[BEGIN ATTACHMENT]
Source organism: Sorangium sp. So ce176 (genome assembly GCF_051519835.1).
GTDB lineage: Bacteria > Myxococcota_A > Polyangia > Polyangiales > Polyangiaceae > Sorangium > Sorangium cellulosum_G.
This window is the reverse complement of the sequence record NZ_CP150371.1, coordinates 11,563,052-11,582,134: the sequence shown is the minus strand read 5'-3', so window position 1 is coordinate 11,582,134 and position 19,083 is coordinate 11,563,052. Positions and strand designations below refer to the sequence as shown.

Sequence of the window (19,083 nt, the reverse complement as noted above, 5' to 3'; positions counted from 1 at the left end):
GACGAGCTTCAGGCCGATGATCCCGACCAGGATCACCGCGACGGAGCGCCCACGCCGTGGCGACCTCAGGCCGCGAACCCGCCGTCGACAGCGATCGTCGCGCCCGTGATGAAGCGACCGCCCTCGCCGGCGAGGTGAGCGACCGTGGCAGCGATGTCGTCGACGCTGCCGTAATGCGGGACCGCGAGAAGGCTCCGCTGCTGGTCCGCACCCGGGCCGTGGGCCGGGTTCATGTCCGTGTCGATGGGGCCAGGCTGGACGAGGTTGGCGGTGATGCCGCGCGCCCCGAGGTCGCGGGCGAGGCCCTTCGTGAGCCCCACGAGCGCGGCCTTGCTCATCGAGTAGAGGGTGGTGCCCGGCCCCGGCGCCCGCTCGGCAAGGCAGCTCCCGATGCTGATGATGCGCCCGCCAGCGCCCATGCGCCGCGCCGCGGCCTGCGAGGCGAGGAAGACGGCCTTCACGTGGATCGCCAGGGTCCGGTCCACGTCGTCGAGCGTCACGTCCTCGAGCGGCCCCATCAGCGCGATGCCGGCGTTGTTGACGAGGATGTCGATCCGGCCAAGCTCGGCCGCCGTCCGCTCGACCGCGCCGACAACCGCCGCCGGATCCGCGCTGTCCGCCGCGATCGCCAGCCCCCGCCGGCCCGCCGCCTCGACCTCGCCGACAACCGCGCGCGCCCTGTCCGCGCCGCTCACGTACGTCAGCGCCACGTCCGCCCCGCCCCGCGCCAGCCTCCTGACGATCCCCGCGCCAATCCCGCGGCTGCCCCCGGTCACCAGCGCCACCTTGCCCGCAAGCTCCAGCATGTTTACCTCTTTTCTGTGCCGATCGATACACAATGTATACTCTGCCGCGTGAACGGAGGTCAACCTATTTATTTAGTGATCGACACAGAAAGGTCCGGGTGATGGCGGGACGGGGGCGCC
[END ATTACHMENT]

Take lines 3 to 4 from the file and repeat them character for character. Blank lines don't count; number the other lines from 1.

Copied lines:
This window is the reverse complement of the sequence record NZ_CP150371.1, coordinates 11,563,052-11,582,134: the sequence shown is the minus strand read 5'-3', so window position 1 is coordinate 11,582,134 and position 19,083 is coordinate 11,563,052. Positions and strand designations below refer to the sequence as shown.

Sequence of the window (19,083 nt, the reverse complement as noted above, 5' to 3'; positions counted from 1 at the left end):